Wind farms act as an entry point for grid hackers
Cyber-attacks are often thought of with the association of some large breach such as Target or Anthem. However, hackers are not just targeting credit card information and social security numbers; some are persistently targeting our nation’s infrastructure.
What many people may not know is that grid power control systems are interconnected, via the web. While the grid has various cyber protection mechanisms in place, any vulnerability within a single wind farm’s cybersecurity can serve as a gateway for hackers to systems that control larger portions of the grid. For example, high voltage power lines transfer enormous amounts of power over large distances, making them a prime target for hackers to infiltrate.
In order to gain access, however, hackers turn their sights to wind farms and other less threatening targets as a point of entry. If someone were to gain access to multiple plants at the same time, in an effort to take as much off line as possible, the resulting impact would be catastrophic. Systems that could potentially go offline would be power, clean water, electricity, and transportation systems to name a few. In regards to the facility directly impacted, damage caused by a hacker takes a significant amount of time to repair and has exorbitant costs, not to mention potential profits lost due to business interruption. Even just reversing the turbine’s direction can cut power and cause enough damage that repairs would take weeks or months to accomplish.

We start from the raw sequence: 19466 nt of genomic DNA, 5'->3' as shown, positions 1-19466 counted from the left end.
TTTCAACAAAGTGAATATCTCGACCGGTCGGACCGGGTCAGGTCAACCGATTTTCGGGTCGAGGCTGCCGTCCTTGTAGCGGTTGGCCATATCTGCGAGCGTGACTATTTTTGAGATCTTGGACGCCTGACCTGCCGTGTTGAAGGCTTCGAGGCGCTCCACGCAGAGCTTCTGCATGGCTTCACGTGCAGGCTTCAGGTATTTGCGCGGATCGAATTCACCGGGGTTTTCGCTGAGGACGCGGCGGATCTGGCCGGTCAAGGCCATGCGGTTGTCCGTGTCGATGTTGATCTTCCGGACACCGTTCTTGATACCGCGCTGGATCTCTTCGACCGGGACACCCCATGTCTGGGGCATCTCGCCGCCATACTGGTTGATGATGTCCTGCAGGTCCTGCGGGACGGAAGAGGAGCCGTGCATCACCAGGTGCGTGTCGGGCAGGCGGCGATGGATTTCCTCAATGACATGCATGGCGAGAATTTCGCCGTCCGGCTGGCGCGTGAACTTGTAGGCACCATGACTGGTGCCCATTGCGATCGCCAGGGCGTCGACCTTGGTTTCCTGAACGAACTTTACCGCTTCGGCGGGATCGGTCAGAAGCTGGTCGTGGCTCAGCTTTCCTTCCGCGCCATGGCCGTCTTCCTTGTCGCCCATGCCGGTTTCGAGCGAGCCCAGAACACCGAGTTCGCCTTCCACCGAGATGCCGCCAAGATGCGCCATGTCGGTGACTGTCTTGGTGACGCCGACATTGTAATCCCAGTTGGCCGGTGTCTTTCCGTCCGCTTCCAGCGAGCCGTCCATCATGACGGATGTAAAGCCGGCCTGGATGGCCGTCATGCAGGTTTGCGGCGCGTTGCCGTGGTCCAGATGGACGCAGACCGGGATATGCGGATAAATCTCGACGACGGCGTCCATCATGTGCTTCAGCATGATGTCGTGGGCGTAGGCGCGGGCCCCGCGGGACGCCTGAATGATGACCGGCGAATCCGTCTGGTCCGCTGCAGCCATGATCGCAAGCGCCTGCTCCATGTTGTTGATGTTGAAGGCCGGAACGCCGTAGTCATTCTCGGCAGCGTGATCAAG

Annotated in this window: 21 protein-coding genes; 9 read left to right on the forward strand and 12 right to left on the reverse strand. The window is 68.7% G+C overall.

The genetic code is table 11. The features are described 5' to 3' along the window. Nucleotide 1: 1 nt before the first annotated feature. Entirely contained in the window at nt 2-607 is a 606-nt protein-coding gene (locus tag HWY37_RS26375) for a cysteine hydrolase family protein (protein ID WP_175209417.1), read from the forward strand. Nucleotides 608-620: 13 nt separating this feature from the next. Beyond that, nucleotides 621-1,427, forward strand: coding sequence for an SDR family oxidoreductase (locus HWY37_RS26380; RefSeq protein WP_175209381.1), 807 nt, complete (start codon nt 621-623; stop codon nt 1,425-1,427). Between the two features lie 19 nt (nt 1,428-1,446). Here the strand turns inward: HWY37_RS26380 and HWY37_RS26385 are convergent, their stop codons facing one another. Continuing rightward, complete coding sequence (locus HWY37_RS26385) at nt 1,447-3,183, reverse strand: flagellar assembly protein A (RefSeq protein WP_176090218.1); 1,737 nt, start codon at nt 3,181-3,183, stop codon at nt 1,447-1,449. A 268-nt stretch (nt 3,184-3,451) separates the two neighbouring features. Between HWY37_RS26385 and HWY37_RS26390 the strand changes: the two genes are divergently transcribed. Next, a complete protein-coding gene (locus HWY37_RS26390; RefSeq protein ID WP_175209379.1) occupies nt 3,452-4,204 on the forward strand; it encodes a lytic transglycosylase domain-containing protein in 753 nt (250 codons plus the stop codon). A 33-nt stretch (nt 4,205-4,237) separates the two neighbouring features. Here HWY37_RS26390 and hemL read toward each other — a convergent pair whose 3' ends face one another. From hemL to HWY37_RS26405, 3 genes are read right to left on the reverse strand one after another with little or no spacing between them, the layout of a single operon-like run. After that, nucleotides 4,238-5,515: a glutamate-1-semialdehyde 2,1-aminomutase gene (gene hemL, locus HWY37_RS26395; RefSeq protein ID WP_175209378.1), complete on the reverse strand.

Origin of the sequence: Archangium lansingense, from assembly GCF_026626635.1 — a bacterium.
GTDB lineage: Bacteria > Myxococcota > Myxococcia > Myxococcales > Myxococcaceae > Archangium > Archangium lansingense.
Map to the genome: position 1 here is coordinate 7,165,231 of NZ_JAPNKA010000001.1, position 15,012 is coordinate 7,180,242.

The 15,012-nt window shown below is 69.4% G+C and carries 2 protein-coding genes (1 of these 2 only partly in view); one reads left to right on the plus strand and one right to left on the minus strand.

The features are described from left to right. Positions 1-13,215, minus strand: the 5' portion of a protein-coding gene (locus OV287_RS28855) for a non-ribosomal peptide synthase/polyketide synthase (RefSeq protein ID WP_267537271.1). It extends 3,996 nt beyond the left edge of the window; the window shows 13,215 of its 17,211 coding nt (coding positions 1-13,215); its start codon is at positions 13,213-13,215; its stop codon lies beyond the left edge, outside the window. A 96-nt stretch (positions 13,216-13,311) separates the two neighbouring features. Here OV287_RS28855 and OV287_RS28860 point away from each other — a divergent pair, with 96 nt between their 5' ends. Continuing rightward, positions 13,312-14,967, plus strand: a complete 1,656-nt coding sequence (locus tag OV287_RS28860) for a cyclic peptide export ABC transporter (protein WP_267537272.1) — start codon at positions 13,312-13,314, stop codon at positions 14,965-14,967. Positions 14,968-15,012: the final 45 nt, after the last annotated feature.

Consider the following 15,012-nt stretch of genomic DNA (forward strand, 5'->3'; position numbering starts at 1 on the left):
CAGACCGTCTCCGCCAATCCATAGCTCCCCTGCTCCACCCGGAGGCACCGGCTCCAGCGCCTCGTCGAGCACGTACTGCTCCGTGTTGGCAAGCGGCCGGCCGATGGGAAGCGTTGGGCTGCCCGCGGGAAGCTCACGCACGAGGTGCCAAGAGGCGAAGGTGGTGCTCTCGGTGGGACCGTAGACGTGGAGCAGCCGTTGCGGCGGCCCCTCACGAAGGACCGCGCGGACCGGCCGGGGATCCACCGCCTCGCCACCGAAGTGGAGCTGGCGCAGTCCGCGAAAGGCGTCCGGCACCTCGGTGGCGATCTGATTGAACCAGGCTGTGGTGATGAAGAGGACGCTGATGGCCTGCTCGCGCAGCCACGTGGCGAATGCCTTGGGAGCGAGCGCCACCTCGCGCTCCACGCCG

Wind farms typically have a small number of employees on site, and even more facilities are remotely operated. These farms can be secured if the proper cybersecurity measures are taken to prevent mishaps, which are more often than not human error. Some of the most common mistakes include industrial control systems being connected directly to the Internet, weak passwords, and failure to separate control-system assets from the business network and secure them behind a firewall. While these issues are easy to address and resolve, failure to do so puts a facility, and thus the whole power grid, at great risk.
Cyber attacks are happening more frequently on wind farms and power plants. Secured measures such as SCADA/ICS modeling are helping to provide these plants with more protection against these cyber hackers. Placing a plan like this within a company is becoming as important as having property coverage. We are seeing less and less wind farms and power companies purchasing cyber coverage when they are in fact the companies that are being targeted the most. When it comes to the grid, attack opportunities are endless and having the proper coverage in place is essential for business to continue should an attack take place.
About the Author
Charlie Long is a Client Executive and leader of the Renewable Energy and Clean Technology Practice at Gallagher WGA. He works with independent power developers, owner operators and manufacturers in the business of power generation.